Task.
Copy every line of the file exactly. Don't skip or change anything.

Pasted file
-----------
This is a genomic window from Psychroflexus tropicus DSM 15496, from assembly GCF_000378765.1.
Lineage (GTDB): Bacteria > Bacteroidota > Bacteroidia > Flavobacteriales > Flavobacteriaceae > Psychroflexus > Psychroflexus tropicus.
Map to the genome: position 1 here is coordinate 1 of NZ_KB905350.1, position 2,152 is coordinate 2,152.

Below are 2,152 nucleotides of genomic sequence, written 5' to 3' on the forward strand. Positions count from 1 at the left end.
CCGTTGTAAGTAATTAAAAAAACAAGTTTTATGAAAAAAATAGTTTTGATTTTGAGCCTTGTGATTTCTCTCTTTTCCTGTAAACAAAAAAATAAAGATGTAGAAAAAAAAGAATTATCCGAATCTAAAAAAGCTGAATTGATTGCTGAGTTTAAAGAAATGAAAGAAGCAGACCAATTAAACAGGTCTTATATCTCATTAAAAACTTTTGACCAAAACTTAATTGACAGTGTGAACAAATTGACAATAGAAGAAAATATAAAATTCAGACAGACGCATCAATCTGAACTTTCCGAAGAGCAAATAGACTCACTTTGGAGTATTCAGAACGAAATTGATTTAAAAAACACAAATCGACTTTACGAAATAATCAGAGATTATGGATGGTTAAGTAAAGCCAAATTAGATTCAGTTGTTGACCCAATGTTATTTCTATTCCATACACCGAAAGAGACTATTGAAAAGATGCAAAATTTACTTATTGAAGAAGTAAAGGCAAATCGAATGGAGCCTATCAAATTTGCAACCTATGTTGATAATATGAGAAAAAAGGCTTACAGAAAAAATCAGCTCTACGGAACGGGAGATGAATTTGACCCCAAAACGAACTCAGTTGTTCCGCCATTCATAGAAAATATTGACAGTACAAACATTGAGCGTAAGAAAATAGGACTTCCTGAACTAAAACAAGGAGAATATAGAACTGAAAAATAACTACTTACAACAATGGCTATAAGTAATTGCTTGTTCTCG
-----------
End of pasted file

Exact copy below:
This is a genomic window from Psychroflexus tropicus DSM 15496, from assembly GCF_000378765.1.
Lineage (GTDB): Bacteria > Bacteroidota > Bacteroidia > Flavobacteriales > Flavobacteriaceae > Psychroflexus > Psychroflexus tropicus.
Map to the genome: position 1 here is coordinate 1 of NZ_KB905350.1, position 2,152 is coordinate 2,152.

Below are 2,152 nucleotides of genomic sequence, written 5' to 3' on the forward strand. Positions count from 1 at the left end.
CCGTTGTAAGTAATTAAAAAAACAAGTTTTATGAAAAAAATAGTTTTGATTTTGAGCCTTGTGATTTCTCTCTTTTCCTGTAAACAAAAAAATAAAGATGTAGAAAAAAAAGAATTATCCGAATCTAAAAAAGCTGAATTGATTGCTGAGTTTAAAGAAATGAAAGAAGCAGACCAATTAAACAGGTCTTATATCTCATTAAAAACTTTTGACCAAAACTTAATTGACAGTGTGAACAAATTGACAATAGAAGAAAATATAAAATTCAGACAGACGCATCAATCTGAACTTTCCGAAGAGCAAATAGACTCACTTTGGAGTATTCAGAACGAAATTGATTTAAAAAACACAAATCGACTTTACGAAATAATCAGAGATTATGGATGGTTAAGTAAAGCCAAATTAGATTCAGTTGTTGACCCAATGTTATTTCTATTCCATACACCGAAAGAGACTATTGAAAAGATGCAAAATTTACTTATTGAAGAAGTAAAGGCAAATCGAATGGAGCCTATCAAATTTGCAACCTATGTTGATAATATGAGAAAAAAGGCTTACAGAAAAAATCAGCTCTACGGAACGGGAGATGAATTTGACCCCAAAACGAACTCAGTTGTTCCGCCATTCATAGAAAATATTGACAGTACAAACATTGAGCGTAAGAAAATAGGACTTCCTGAACTAAAACAAGGAGAATATAGAACTGAAAAATAACTACTTACAACAATGGCTATAAGTAATTGCTTGTTCTCG